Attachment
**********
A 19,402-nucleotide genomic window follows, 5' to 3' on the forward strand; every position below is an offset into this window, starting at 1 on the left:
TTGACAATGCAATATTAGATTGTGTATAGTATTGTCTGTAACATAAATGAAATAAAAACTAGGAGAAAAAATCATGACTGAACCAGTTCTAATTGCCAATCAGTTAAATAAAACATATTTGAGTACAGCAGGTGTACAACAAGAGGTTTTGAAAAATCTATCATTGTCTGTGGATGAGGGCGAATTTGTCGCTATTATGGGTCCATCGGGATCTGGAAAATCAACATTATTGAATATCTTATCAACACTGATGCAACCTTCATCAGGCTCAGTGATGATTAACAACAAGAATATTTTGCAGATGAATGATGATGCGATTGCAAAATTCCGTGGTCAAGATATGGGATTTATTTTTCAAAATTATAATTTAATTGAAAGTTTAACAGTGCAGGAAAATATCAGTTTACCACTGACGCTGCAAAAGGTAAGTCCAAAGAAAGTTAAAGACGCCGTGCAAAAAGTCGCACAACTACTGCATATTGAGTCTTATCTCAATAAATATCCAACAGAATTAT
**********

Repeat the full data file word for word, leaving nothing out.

A 19,402-nucleotide genomic window follows, 5' to 3' on the forward strand; every position below is an offset into this window, starting at 1 on the left:
TTGACAATGCAATATTAGATTGTGTATAGTATTGTCTGTAACATAAATGAAATAAAAACTAGGAGAAAAAATCATGACTGAACCAGTTCTAATTGCCAATCAGTTAAATAAAACATATTTGAGTACAGCAGGTGTACAACAAGAGGTTTTGAAAAATCTATCATTGTCTGTGGATGAGGGCGAATTTGTCGCTATTATGGGTCCATCGGGATCTGGAAAATCAACATTATTGAATATCTTATCAACACTGATGCAACCTTCATCAGGCTCAGTGATGATTAACAACAAGAATATTTTGCAGATGAATGATGATGCGATTGCAAAATTCCGTGGTCAAGATATGGGATTTATTTTTCAAAATTATAATTTAATTGAAAGTTTAACAGTGCAGGAAAATATCAGTTTACCACTGACGCTGCAAAAGGTAAGTCCAAAGAAAGTTAAAGACGCCGTGCAAAAAGTCGCACAACTACTGCATATTGAGTCTTATCTCAATAAATATCCAACAGAATTAT